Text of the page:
Forum Activity for @Mark Heim

Mark Heim
@Mark Heim
10/09/15 07:11:34PM
101 posts

Hands-on Bean-to-bar Chocolate School: Curriculum, Cost, and more


Posted in: Chocolate Education

There are several good ones offered.  Look at the PMCA and AACT websites.  Also once a year they have an excellent 4 week course at ZDS in Solingen, Germany.

 

Mark Heim
@Mark Heim
10/09/15 03:06:49PM
101 posts

How to make a shelf stable chocolate liqueur?


Posted in: Tech Help, Tips, Tricks, & Techniques

Are you talking about a soft white creme center, or a clear center (sugar crust liquor)?

Mark Heim
@Mark Heim
10/09/15 02:59:03PM
101 posts

Using coconut oil in truffles help


Posted in: Tech Help, Tips, Tricks, & Techniques

Are you sure you're making a meltaway?  With enough off the coconut milk and agave syrup, you'll be making a type of ganache, an oil in water emulsion. 

Mark Heim
@Mark Heim
10/09/15 01:02:28AM
101 posts

Hands-on Bean-to-bar Chocolate School: Curriculum, Cost, and more


Posted in: Chocolate Education

I have taught bean to bar courses, including hands on work, they take 2 weeks. 

Mark Heim
@Mark Heim
09/16/15 12:42:17AM
101 posts

What courses would you like to see


Posted in: Chocolate Education

Thank you for your areas of interest. 

Locations can be anywhere in the country.  Most have been on the east coast but typically wherever a host company offers, as long as they have the facilities and equipment to give everyone the hands on experience they are looking for.  There has been a lot of interest in offering courses in the west.  Their largest obstical has been in finding more than one or two host companies that can and are willing to do this, however these classes, being designed for the artisan rather than industry, we will be looking at culinary schools and the like, expanding the possibilities.  And depending on interest, they would try to be closer to where people live, ideally offered in more than one location.

Again, what I'm looking for here is what you would look for, what they would need to offer, how best to do it, time of course, and consider the concerns and desires of the artisan.  So all your ideas, suggestions, concerns will be a great help as we don't want to start by assuming what you would want.  Letting you tell us.

Thank you again. 

Mark Heim
@Mark Heim
09/14/15 10:38:12PM
101 posts

What courses would you like to see


Posted in: Chocolate Education

Panning for the artisan, would it be just chocolate, but include decoration techniques?  Such as river stone or marbling?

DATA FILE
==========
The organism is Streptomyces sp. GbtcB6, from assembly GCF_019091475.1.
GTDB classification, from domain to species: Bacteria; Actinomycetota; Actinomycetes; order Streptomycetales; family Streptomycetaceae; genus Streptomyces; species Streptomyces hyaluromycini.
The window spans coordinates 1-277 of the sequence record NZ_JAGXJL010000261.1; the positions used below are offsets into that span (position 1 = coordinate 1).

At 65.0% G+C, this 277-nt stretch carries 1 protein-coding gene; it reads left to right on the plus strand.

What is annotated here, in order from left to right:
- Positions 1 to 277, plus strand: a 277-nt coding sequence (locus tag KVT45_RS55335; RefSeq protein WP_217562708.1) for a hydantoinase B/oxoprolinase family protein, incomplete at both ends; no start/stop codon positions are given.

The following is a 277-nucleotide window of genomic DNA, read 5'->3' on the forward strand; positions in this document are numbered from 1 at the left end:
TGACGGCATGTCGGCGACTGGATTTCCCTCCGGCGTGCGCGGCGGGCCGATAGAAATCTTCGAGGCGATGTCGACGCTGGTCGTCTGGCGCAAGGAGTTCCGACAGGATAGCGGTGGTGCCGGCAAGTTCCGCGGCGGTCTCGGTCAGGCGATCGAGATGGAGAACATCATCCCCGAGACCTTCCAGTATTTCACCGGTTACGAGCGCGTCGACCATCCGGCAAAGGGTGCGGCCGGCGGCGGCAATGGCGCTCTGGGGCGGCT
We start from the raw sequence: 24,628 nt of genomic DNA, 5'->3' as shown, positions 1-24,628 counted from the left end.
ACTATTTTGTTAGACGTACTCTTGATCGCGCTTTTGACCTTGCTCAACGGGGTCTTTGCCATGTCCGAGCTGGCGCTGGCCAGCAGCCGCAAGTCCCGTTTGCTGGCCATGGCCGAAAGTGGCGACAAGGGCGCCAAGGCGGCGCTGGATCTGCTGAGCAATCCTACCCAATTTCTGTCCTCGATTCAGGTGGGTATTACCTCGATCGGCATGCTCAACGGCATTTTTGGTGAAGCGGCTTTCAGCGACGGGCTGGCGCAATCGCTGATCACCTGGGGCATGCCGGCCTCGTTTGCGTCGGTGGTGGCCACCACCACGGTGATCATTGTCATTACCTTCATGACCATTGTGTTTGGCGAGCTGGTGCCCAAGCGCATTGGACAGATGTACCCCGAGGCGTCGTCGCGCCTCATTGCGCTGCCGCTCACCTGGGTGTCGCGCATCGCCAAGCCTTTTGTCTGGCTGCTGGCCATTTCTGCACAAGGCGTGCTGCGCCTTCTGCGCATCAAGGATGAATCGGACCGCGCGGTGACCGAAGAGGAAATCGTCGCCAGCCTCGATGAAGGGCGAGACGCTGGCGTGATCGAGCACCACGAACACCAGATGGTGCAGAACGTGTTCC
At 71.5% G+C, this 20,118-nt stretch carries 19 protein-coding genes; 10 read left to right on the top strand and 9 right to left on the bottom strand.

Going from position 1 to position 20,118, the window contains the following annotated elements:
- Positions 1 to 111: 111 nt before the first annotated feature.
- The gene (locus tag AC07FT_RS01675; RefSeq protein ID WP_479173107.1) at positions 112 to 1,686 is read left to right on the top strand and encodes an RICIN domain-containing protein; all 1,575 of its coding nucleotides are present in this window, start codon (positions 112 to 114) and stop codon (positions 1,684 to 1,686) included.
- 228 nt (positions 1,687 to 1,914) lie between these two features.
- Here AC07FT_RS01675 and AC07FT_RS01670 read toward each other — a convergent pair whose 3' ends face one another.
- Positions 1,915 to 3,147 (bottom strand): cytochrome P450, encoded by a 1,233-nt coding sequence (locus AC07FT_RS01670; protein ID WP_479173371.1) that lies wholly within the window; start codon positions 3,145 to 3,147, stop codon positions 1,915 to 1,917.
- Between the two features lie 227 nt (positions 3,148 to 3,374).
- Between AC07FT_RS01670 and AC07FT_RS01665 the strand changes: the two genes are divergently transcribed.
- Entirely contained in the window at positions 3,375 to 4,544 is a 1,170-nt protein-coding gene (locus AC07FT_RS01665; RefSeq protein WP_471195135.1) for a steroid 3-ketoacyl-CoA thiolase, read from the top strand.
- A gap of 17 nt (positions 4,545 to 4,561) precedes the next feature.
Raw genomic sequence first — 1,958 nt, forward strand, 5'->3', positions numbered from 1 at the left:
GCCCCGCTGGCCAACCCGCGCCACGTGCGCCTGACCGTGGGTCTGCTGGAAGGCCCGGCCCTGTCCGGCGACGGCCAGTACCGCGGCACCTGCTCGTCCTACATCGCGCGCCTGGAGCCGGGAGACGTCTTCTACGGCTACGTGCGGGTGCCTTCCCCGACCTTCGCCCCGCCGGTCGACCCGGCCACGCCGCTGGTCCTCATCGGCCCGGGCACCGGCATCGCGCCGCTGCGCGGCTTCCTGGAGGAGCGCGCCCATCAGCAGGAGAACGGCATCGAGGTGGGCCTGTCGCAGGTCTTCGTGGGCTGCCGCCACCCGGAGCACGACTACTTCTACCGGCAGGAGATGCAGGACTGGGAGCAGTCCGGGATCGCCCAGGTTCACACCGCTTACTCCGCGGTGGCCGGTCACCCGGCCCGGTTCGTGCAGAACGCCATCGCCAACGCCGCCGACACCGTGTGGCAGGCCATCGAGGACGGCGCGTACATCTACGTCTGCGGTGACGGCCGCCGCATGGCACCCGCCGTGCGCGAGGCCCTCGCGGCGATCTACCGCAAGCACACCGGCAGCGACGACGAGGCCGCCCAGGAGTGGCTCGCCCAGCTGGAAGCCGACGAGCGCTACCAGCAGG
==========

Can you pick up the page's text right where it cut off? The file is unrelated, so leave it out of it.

Artisan candy bars, what kind of centers are you thinking about?  Maybe ganache or a nut praline as a component?  Croquant?  Baked biscuit or wafer? 

Where hosted would most likely be at a culinary school, locations could be anywhere.

Cost would be determined mostly by how long, but costs a small shop could afford is part of what I'm looking for.  PMCA starts their cost at where they would break even, not looking to make money, but money they do make they put back into the industry for things like scholarships.

Thank you for your input.

Mark Heim
@Mark Heim
09/13/15 06:39:15PM
101 posts

What courses would you like to see


Posted in: Chocolate Education

 

I am a retired confectioner (40+ years), now consulting, and a member of the PMCA Education Committee.  PMCA currently offers several courses during the year on a variety of topics, some of them I have led or taught.  However they are targeted more for the larger companies.  So they get very technical, including the chemistry behind the confections, covering the basic confectioney forms a large company would use, and also cover equipment for mass production.  We have had several artisan confectioners attend in the past but their major complaint is that the course is too technical, too much time spent on industrial sized equipment, and a lack of time spent on how to generate their own new ideas and artisinal techniques. 

 

We are now looking to offer courses geared more to the artisan confectioners by limiting the chemistry, eliminating production equipment discussion, and offer more into what an artisinal shop owner would be more interested in such as how to make more varieties of a particular confection, understanding what makes it work and how to alter your way.  Also to reduce the course length (to reduce cost) from 4-5 days to maybe 3.  As an example a caramel course would be more on unique ingredient use, forms, and techniques they could use to achieve color, function, and texture.  It would have about 3/4 or more of the time hands on making these products.  However they would have instructors who could explain the "why" of how things do or do not work as they have the fundamental chemistry knowledge as well as artisinal techniques.

 

I am looking for your ideas on what would make your ideal course:

- confectionery types / topics / depth / length

In other words, looking for your help to design courses that would be of the most value to the artisan.

This is your chance to help design what you want rather than try to find something close to it.

Thank you

Mark Heim

 

 

Mark Heim
@Mark Heim
08/17/15 11:34:56PM
101 posts

Chilling Molds


Posted in: Opinion

The mold should be at or just below the temperature of the tempered chocolate you're using.  If it cools to quickly you can see bloom as type 4 or even 3 crystals will form.  How much depends on the size, percent, and dispersion of the seed.  Chocolate should always cool slow enough to only allow type 5 crystals to continue to grow.  People commonly see swirling on the chocolate surface using molds that are too cool.

However using compound coating using a fat that only crystallizes in one form it may work as you want to cool much faster than chocolate.

With shell molding, some will chill the already set chocolate shell to allow you to fill with a warmer filling so you do not detemper the shell.  But chilling too much may allow some condensate to form on the outside, bringing on sugar bloom. 

 

Mark Heim
@Mark Heim
08/15/15 10:36:40PM
101 posts

final bean temp when roasting


Posted in: Tech Help, Tips, Tricks, & Techniques

There is no one temperature for roasting beans.  It depends on several factors such as the beans being over or underfermented, the type/source of the beans, and the type of flavor you are trying to achieve.  Looking to toast or roast.  Each lot of beans should be tested to develop the best flavor profile - what you're looking for.  Because of this, if you ask 10 people the best temp, you'll get 12 answers and they can all be right.